Speed is the leading cause of traffic collisions and fatalities in the state.
State Troopers will be cracking down on speeders during the holiday and will be using LIDAR and other speed timing devices to assist them in enforcing the speed laws. Additionally Troopers will increase patrols on all interstates and major four lane highways during the holiday.
Last year in North Carolina, eight people died and 634 were injured over the July 4th holiday period. The 2009 July 4th holiday begins at 6:00 p.m., Thursday, July 2nd and ends at midnight, Sunday, July 5th.
Troopers will target aggressive drivers who tend to cause the most crashes. The aggressive driver has been identified as those drivers who flagrantly violate the motor vehicle laws, including but not limited to: excessive speeding, following too closely, erratic lane changes, safe movement violations, and other forms of reckless endangerment.
“I have instructed our troopers to crackdown on traffic violators on our interstates and to apply strict enforcement to those motorists who are traveling at dangerous speeds or in a careless manner,” said Colonel Walter J. Wilson Jr., Highway Patrol Commander. “Our Troopers will be looking for aggressive drivers, drunk drivers, and other violators while patrolling throughout the state during the holiday week.”
Reuben Young, Secretary of the Department of Crime Control and Public Safety, said, “We are committed to doing our part to reduce traffic collisions throughout our state. Motorists should do their part by obeying all traffic laws while traveling to their holiday destination.”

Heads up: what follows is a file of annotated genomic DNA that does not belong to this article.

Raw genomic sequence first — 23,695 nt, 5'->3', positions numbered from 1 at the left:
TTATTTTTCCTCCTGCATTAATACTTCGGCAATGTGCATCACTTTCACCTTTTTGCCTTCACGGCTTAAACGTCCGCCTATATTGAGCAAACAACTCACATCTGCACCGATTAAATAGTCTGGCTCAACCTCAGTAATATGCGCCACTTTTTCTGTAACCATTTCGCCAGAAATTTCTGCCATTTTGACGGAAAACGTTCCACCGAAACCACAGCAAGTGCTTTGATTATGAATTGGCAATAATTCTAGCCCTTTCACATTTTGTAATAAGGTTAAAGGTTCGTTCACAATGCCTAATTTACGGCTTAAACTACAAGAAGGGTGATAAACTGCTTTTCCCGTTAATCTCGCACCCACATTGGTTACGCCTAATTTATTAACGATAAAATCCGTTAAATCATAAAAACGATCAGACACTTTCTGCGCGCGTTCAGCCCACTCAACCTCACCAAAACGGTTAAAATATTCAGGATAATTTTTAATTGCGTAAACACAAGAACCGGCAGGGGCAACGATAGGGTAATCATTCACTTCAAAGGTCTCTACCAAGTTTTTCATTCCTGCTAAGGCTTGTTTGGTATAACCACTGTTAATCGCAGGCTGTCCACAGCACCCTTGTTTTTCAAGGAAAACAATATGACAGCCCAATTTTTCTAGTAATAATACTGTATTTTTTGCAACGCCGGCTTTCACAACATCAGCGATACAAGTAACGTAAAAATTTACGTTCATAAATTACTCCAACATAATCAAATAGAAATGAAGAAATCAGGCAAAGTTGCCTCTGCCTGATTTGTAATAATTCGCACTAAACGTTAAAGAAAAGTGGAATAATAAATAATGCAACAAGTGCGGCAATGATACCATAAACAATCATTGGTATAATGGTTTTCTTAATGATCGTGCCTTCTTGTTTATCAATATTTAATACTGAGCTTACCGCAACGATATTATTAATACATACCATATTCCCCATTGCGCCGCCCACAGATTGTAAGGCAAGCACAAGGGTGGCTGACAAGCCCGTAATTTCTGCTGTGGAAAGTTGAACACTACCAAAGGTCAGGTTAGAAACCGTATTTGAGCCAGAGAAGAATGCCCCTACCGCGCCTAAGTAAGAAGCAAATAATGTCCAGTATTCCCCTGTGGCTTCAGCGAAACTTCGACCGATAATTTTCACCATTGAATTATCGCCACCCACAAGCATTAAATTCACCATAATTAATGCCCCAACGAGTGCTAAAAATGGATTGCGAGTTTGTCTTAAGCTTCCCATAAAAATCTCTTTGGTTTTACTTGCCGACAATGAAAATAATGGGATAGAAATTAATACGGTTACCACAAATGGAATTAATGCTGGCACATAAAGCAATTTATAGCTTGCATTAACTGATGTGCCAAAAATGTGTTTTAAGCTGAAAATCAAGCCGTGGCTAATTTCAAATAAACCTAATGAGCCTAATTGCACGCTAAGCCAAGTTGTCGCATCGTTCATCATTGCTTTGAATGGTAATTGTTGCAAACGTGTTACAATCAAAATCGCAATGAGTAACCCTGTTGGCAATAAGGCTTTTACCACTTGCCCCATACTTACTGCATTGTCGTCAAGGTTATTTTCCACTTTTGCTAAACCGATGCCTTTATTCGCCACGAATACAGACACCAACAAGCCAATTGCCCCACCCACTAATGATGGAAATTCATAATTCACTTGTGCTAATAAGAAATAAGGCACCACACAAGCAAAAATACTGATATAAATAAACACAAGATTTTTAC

Troopers will be participating in the nationwide “Operation C.A.R.E.” (Combined Accident Reduction Effort). “Operation C.A.R.E.” is a coordinated education and enforcement effort involving all Highway Patrol and State Police agencies across the nation. These high visibility patrols during national holiday periods are designed to prevent crashes and ensure voluntary compliance with the motor vehicle laws.
Troopers will also increase their efforts to enforce the state’s litter laws. Troopers will crackdown on litter bugs and keep litter off of North Carolina's roads. Tougher littering laws passed by the N.C. General Assembly first-time offenders can be fined as much as $1,000 and be ordered to perform up to 24 hours of community service. Repeat offenders can get a $2,000 fine and 50 hours community service.
The Department of Transportation’s Office of Beautification maintains the website where litterbug reports can be submitted. The address is www.dot.state.nc.us/litterbug . The page can also be found by going to the SHP website at www.ncshp.org .
Citizens may report crashes, drunk drivers, stranded motorists or other highway situations to the Highway Patrol by dialing *HP (*47) on their cellular telephones. This is a toll free call that connects the caller with the nearest Highway Patrol communications center.